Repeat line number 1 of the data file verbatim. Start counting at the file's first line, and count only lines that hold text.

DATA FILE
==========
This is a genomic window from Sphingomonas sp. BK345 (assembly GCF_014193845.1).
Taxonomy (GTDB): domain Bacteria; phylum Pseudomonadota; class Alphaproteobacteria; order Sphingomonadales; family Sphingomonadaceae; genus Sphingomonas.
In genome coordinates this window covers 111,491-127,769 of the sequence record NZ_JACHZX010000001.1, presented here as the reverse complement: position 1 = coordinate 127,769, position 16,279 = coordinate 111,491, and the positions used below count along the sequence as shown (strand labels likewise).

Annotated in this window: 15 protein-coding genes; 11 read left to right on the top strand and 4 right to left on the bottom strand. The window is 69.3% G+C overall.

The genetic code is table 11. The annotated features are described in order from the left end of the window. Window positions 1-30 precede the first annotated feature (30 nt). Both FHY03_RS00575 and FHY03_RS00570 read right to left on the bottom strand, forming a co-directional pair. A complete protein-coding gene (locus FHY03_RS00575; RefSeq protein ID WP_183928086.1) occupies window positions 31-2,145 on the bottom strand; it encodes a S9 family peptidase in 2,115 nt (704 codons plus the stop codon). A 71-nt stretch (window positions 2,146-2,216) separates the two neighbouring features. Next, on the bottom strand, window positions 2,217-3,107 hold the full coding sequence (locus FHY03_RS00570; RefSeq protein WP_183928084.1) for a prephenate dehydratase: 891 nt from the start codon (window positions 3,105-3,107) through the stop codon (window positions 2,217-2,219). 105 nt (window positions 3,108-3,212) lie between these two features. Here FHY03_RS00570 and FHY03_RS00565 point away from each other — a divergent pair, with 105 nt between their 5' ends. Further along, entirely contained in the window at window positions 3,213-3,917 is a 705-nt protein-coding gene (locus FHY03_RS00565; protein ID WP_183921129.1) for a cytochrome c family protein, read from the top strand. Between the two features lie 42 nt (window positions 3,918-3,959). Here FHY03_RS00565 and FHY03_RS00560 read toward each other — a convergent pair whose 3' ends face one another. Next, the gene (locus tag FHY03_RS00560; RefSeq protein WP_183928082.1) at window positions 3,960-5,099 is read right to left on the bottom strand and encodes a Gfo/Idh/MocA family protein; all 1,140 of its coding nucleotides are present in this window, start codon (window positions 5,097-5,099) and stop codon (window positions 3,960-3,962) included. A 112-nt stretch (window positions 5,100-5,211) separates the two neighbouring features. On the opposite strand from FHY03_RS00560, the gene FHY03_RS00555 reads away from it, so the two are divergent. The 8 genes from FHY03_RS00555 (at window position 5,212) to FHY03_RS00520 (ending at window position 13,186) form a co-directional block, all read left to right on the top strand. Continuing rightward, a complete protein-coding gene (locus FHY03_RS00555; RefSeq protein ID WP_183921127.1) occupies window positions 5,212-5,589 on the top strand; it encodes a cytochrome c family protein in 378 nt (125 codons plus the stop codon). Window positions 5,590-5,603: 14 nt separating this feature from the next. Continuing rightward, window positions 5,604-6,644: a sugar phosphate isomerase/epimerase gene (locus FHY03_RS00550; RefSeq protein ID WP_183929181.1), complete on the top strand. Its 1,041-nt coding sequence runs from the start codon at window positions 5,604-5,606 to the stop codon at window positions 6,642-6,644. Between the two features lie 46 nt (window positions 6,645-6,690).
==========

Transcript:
This is a genomic window from Sphingomonas sp. BK345 (assembly GCF_014193845.1).